Source: China Daily
US-based consumer robot maker iRobot is planning to expand its research and development center in Guangzhou to tap opportunities arising from the recently unveiled Guangdong-Hong Kong-Macao Greater Bay Area plan, according to a top company official.
"We are certainly aware of the Great Bay plan and certainly part of it now. We look forward to seeing this project develop. I think it will improve the education levels and attract more technology-minded employees to that area. That makes it easier for us to find talent," said Colin Angle, chairman, CEO and co-founder of iRobot.
In early 2018, iRobot established its R&D center in Guangzhou in Guangdong province, as one of its three global R&D centers. The other two are located in Bedford, which is the company's headquarters, and Pasadena, California.
"We think there's a great opportunity to do more," said Angle.
After establishing its technology foundation 29 years ago, the vacuum robot maker has introduced many new inventions to stay competitive in the robot industry.
Angle said Chinese robot companies are quite good, and China has made a focus on robots. "I think they have made a lot of progress in the last few years, and there are many China brands in the market today."
"There are more good companies that are pushing what is possible forward. So, our response is to invest more money in research and development ... We're the company that makes the largest R&D investment in home robots and we will increase that this year to ensure we stay ahead."
Last year, iRobot spent $140 million on research and development, which is about 13 percent of the company's 2018 revenue. The company's revenue crossed the $1 billion mark last year.
Quite a few companies, including traditional electric appliance makers like Haier and Midea, smartphone makers like Apple and Huawei, and internet companies like Amazon and Google, have stepped up the development of smart home products and applications.
However, despite the efforts made by various companies, the smart home market is still fragmented, according to Mintel China research.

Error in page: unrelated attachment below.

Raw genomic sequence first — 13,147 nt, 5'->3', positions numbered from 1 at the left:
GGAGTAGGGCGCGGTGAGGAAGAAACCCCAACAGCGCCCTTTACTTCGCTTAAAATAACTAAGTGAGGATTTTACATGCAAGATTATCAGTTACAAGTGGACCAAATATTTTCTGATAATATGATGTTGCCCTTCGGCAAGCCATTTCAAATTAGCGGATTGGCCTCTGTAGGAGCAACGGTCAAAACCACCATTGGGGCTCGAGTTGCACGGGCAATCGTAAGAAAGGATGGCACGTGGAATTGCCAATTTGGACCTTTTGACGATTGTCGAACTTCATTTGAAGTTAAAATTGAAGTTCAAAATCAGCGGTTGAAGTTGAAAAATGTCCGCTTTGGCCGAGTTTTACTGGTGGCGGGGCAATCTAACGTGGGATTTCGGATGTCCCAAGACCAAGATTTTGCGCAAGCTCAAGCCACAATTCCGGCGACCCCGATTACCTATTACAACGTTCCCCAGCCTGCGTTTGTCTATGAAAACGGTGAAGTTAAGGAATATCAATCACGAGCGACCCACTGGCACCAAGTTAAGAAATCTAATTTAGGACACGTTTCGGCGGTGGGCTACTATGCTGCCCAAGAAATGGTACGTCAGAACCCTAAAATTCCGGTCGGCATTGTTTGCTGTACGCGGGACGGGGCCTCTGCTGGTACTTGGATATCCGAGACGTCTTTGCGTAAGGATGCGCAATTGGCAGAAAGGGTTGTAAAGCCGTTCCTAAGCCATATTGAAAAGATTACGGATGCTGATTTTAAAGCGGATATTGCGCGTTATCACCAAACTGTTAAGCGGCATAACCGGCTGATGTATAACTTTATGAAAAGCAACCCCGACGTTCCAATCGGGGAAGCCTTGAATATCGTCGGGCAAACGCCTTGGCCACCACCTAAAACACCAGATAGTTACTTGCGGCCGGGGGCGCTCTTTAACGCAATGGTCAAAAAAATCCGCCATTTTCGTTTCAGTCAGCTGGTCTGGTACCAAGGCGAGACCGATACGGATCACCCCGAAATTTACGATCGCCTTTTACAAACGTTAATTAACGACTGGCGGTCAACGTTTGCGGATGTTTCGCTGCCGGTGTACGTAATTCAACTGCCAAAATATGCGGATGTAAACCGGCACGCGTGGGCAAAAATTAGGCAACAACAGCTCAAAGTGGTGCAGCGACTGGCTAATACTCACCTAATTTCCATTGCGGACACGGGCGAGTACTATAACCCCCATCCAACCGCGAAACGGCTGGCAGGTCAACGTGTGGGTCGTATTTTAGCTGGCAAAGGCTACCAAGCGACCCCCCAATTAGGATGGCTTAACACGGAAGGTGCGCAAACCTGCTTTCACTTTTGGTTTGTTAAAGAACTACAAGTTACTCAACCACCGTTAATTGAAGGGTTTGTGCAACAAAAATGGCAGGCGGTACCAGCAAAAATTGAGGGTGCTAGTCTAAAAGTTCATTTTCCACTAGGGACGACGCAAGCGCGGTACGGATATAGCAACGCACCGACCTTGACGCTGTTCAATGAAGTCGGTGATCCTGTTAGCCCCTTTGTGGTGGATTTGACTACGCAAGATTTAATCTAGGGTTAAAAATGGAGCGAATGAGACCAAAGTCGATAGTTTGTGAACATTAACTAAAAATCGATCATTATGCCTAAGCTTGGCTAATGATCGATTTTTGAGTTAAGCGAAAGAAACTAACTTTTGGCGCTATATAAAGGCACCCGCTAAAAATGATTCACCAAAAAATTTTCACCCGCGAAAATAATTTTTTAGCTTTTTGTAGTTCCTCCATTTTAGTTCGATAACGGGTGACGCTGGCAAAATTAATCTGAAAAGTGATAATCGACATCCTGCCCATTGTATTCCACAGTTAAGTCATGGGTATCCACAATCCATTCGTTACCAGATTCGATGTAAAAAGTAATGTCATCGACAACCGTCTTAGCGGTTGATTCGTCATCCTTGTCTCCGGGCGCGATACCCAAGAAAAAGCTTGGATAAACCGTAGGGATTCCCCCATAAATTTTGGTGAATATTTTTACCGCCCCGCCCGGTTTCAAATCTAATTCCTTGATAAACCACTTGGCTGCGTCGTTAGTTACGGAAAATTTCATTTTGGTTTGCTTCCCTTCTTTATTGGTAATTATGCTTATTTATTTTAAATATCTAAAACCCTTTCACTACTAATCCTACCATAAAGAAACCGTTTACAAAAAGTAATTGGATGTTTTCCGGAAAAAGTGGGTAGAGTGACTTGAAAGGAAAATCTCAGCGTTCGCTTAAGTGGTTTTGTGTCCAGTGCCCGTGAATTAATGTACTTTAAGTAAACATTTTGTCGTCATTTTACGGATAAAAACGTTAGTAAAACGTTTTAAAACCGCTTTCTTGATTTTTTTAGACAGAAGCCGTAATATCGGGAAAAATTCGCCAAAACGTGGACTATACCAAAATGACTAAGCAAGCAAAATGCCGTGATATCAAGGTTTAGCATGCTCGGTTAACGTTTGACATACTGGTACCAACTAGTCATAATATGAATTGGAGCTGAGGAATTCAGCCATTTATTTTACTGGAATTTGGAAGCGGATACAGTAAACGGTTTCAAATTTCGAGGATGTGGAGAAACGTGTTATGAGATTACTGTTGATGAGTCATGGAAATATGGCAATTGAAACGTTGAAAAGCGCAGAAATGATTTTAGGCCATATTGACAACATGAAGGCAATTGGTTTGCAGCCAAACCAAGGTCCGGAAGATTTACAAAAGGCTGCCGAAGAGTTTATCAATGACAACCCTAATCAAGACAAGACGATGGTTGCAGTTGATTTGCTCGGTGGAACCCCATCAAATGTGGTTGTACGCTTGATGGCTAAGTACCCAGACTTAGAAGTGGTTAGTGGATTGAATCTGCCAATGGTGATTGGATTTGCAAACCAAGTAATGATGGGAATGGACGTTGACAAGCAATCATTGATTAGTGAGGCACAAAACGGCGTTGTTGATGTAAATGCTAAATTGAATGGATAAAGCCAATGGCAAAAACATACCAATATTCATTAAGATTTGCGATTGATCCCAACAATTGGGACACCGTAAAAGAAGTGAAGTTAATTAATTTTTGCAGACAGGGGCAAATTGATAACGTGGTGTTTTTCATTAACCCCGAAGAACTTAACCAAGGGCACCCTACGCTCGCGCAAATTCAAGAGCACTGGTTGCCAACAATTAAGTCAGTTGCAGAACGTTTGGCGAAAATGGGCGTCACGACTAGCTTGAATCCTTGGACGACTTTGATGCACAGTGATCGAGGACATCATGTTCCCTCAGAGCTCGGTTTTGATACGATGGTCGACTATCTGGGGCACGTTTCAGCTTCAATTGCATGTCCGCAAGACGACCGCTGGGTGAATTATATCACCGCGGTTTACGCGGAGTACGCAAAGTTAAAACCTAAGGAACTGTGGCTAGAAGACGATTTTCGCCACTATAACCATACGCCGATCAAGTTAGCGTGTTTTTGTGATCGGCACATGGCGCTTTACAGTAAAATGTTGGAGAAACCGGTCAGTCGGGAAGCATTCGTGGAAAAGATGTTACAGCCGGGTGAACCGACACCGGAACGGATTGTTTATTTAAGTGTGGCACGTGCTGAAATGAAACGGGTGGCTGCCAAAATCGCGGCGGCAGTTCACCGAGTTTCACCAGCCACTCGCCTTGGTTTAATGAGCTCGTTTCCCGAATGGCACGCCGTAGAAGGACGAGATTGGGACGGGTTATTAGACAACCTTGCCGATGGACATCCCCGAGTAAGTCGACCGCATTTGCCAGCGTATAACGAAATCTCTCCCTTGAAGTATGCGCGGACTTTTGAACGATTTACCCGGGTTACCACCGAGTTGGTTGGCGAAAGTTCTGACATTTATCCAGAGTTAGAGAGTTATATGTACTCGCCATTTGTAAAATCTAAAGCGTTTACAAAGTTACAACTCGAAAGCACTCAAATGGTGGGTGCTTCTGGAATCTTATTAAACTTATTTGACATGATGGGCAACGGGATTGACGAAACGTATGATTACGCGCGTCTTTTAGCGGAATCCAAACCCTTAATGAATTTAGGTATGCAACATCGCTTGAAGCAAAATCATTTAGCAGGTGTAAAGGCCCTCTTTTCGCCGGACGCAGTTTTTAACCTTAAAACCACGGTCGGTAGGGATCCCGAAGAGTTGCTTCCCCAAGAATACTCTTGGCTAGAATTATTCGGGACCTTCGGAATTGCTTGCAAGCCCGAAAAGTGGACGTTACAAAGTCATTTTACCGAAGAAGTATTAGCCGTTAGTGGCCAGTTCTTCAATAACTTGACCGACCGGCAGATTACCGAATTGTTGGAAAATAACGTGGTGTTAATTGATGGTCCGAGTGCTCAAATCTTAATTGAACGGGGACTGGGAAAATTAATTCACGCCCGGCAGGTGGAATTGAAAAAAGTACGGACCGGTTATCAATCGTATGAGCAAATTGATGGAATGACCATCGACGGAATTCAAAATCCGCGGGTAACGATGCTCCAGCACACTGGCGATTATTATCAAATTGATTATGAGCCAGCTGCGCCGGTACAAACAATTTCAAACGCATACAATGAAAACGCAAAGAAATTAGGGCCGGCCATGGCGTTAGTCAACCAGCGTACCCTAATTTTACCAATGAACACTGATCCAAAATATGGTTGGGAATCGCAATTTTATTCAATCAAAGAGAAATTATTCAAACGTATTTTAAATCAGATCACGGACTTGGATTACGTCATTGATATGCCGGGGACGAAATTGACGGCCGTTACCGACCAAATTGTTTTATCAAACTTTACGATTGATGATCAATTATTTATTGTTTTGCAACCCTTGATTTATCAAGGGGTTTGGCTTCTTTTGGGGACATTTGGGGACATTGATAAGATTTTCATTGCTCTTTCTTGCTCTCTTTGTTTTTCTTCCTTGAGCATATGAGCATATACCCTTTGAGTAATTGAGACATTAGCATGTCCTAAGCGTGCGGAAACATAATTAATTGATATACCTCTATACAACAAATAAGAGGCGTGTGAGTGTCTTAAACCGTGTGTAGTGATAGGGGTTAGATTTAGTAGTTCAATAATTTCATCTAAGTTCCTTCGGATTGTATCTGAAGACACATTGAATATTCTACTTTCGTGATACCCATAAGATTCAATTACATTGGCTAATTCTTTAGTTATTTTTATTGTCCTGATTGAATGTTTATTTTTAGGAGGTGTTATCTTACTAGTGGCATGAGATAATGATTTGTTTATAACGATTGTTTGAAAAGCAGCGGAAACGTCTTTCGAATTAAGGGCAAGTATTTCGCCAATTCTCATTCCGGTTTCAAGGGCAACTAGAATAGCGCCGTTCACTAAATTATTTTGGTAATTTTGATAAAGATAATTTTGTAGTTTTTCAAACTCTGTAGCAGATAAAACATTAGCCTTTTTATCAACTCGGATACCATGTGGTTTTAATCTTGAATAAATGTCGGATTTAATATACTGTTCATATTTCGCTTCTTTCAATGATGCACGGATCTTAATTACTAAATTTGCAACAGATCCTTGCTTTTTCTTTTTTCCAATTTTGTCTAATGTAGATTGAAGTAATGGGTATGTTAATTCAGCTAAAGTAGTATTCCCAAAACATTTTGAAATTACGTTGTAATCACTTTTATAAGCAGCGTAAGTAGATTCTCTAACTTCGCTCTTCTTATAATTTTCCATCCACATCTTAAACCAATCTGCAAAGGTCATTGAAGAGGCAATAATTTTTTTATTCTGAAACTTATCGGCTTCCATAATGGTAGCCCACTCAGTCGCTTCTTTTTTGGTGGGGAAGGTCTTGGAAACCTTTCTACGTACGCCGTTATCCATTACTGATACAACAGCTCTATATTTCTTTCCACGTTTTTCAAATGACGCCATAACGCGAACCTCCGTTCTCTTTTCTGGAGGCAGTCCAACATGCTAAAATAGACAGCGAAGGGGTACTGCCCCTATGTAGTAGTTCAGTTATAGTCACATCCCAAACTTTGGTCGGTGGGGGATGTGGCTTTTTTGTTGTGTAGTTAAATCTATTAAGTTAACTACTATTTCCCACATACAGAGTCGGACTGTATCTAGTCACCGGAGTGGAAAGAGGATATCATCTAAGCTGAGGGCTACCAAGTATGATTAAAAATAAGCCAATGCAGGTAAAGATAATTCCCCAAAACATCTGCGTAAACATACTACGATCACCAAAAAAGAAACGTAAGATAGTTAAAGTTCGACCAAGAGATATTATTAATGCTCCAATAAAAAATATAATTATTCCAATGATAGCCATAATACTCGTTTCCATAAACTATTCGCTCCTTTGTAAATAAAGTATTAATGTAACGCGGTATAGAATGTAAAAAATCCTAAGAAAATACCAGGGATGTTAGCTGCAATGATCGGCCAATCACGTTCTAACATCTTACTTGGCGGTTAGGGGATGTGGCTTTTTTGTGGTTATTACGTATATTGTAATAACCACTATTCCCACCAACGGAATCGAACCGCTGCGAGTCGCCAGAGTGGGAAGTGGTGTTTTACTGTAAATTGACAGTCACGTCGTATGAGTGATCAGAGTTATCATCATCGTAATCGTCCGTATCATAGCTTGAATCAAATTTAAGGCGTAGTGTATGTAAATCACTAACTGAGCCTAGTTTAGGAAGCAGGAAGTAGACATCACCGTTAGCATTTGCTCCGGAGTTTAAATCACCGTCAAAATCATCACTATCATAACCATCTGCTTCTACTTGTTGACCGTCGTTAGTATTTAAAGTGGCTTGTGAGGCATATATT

"Take the top three categories with the highest homeownership in China, smart audio devices, smart air conditioners or smart fans, and sweeping robots, each of them has a comparatively low penetration among Chinese consumers," said Alina Ma, research director of Mintel China, a consultancy firm.
The smart home sector has a large and wide span across a broad range of industries, including property, furniture, hardware, telecommunications and home appliances. It contains lucrative opportunities, said Xiao Fei, an industrial analyst with research firm Analysys.
According to Xiao, China's smart home market surpassed 100 billion yuan ($14.9 billion) in 2017, and expanded to 150 billion yuan in 2018, and is set to reach 350 billion yuan by 2020.
Angle believes iRobot is now becoming more central for smart homes because their robots not only play an important role in providing utility services but also collate information on the house and the smart solutions it requires. "Our role in this ecosystem is becoming more important every day."
iRobot has a 65 percent share globally excluding China and is a global leader in the market for vacuum robots priced above $200.
"We see an opportunity to grow our market share in China, especially in the high-end segment. Our team in China has been working to optimize our market strategies," said Angle.
"China is the largest (market), but not for iRobot... We believe we're on the right growth path now. China will be our largest market."
According to data from market researcher and consulting company GfK, there were 4.31 million vacuum robots sold in China in 2018, and their total sales revenue was 6.47 billion yuan. GfK projected China's vacuum robots market to reach 5.16 million units, or 8.45 billion yuan, in 2019.
"Compared to Western consumers, the Chinese are more willing to accept intelligent home facilities, which will absolutely help the development of smart home in China," said Ma from Mintel.